Implementing FATCA, however, cannot be the end of the story.  Ultimately, we believe that our efforts to implement FATCA and to resolve the challenges it poses can and should advance the important work already begun by the OECD and the European Union to develop multilateral, global approaches to the exchange of financial account information for tax purposes.  Although this is clearly a longer-term goal, we would hope that the agreements we hope to reach with other governments on bilateral mechanisms for implementing FATCA can serve as precursors to a more comprehensive multilateral approach to information exchange.  For that reason, we believe that FATCA – if implemented appropriately – can serve as a catalyst for further advances in the global effort to improve transparency and combat tax evasion. 

We believe that our optimism in this regard is justified in view of the very significant progress that has been made just in the last couple of years on facilitating global exchange of information.

First, 105 jurisdictions, the European Union and nine observers are now participating in the Global Forum on Transparency and Exchange of Information, which was organized in 2009 in response to a call by the leaders of the G-20 for the implementation of international standards for transparency and information exchange in tax matters.  The Global Forum has undertaken a collaborative effort to peer review the legal rules and information exchange relationships of member countries to ensure that they meet these international standards, as laid out in the OECD Model agreements and commentary.  The United States has been an active participant in the Global Forum, and Treasury’s Office of Tax Policy, the Office of General Counsel and IRS Chief Counsel have devoted substantial resources over the past two years, both to the peer review of the U.S. rules and procedures and to our role as members of the Steering Group and Peer Review Group of the Forum.  And with the support of the G20, this process has produced meaningful change.  Since the Global Forum was organized in 2009, 81 peer reviews have been launched, 59 peer review reports have been completed and published, and more than 700 agreements that provide for the exchange of tax information in accordance with the international standard have been signed throughout the world.

Second, I would draw your attention to the OECD Treaty Relief and Compliance Enhancement project.  The TRACE project, which is based loosely on the U.S. Qualified Intermediary program, began five years ago as an effort to improve the ability of portfolio investors to claim withholding relief at source.  Facilitating that relief remains the primary focus of the project, but the participating countries and the financial community have also recognized the importance of improving tax compliance as part of that effort.  Significant progress has been made in crafting a multi-jurisdictional system that relies on payee-specific reporting, coupled with automatic exchange of information.  The TRACE Information Technology group has done considerable work in that regard, and this work is proving valuable more generally in developing information exchange systems.  The TRACE system would also help address the concerns of the business community by providing standardized reporting across multiple source countries, a key objective of financial institutions.  Work is ongoing in the OECD to develop and promote adoption of the system.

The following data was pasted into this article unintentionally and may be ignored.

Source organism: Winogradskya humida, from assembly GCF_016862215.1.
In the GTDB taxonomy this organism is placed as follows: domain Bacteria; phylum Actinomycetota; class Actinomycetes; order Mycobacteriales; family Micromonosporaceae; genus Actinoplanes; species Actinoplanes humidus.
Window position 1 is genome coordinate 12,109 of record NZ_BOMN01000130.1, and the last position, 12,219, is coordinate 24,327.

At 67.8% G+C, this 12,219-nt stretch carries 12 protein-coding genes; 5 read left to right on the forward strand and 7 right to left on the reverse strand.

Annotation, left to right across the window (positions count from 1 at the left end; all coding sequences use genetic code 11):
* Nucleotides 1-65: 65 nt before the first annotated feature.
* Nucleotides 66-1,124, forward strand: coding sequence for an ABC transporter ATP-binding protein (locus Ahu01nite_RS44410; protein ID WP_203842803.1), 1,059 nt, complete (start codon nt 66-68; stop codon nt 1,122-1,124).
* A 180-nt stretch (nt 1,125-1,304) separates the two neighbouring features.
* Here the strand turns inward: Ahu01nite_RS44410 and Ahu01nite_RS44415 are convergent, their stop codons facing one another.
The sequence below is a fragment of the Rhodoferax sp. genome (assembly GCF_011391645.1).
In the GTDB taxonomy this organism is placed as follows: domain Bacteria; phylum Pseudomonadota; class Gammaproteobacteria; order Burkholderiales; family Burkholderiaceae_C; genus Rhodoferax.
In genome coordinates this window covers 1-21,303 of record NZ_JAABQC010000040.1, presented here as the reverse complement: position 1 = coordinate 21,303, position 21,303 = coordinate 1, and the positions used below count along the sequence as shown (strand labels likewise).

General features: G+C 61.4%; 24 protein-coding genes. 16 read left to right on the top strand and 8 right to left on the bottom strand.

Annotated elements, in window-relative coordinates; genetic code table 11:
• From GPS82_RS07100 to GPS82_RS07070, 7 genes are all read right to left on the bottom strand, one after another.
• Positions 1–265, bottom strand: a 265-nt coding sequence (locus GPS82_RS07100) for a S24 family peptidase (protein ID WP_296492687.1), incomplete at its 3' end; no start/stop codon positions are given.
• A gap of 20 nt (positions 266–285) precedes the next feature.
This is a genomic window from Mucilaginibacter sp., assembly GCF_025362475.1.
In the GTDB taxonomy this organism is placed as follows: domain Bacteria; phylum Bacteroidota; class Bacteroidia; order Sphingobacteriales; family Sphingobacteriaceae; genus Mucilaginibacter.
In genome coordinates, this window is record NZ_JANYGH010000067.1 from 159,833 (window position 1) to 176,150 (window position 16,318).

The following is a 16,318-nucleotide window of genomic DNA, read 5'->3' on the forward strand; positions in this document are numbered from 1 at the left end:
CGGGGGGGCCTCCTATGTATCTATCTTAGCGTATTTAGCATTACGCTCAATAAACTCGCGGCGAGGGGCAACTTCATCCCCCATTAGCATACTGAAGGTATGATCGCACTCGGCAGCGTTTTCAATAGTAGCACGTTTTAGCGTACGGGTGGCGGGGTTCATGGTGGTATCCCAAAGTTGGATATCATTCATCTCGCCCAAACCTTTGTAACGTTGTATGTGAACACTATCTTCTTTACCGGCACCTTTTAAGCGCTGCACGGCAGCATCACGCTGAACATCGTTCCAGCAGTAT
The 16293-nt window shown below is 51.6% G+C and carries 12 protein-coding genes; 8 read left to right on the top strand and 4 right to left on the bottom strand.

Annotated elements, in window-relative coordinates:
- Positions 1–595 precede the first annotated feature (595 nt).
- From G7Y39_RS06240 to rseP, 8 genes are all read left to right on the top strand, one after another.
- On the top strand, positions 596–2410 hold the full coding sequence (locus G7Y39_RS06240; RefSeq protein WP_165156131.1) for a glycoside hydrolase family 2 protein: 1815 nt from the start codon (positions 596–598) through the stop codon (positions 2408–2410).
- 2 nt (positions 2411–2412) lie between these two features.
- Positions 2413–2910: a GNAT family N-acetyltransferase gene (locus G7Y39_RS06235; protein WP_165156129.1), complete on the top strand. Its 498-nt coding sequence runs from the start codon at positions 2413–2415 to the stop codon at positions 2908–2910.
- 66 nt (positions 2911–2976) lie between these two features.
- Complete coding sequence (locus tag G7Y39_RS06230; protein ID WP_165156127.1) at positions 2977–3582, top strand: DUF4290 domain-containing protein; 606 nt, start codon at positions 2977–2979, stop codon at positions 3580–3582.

And third, the OECD Multilateral Convention on Mutual Administrative Assistance in Tax Matters – to which the United States is a signatory -- was recently amended to reflect the current international standard and to allow countries that are not members of the OECD or the Council of Europe to join.  Recent signatories include Brazil, Argentina and Japan, and others including China and India are expected to join soon.  This is a development that we welcome and strongly support.  In the near term, we expect that the Multilateral Convention will meaningfully expand the number of countries with whom we can work to implement government-to-government reporting under FATCA.  Over the longer term, we hope and expect that it can become a global system for exchange of information.  And we believe that our work with other governments and with the financial community to implement FATCA can inform and advance that long-term goal. 

In conclusion, let me just say that, given the substantial body of work we have been able to complete in these three top priority areas, it almost seems remarkable that we have managed to publish anything else.  And yet of course we have – as I mentioned at the start, 150 guidance projects in the last six months alone, across a broad spectrum of domestic and international issues.  This is to the credit of the extremely talented and dedicated group of lawyers on the Tax Policy staff, who are the ones to make all of this happen.  And on a personal note, I would like to take the opportunity to single out one of them in particular – Jeff van Hove, who many of you know, left Treasury last week for the private sector after four years of government service.  Last year at this time, Jeff participated in this conference on his first day as our official Tax Legislative Counsel, and he was instrumental to the guidance process throughout his time at Treasury.  Our accomplishments on financial crisis, economic recovery and health care guidance owe a great deal to Jeff, and he will be greatly missed.   I am very pleased to announce, however, that Lisa Zarlenga – who is currently our Deputy Tax Legislative Counsel for Regulatory Affairs -- will soon replace Jeff as our new Tax Legislative Counsel, and we are looking forward to another productive year.  

Thank you.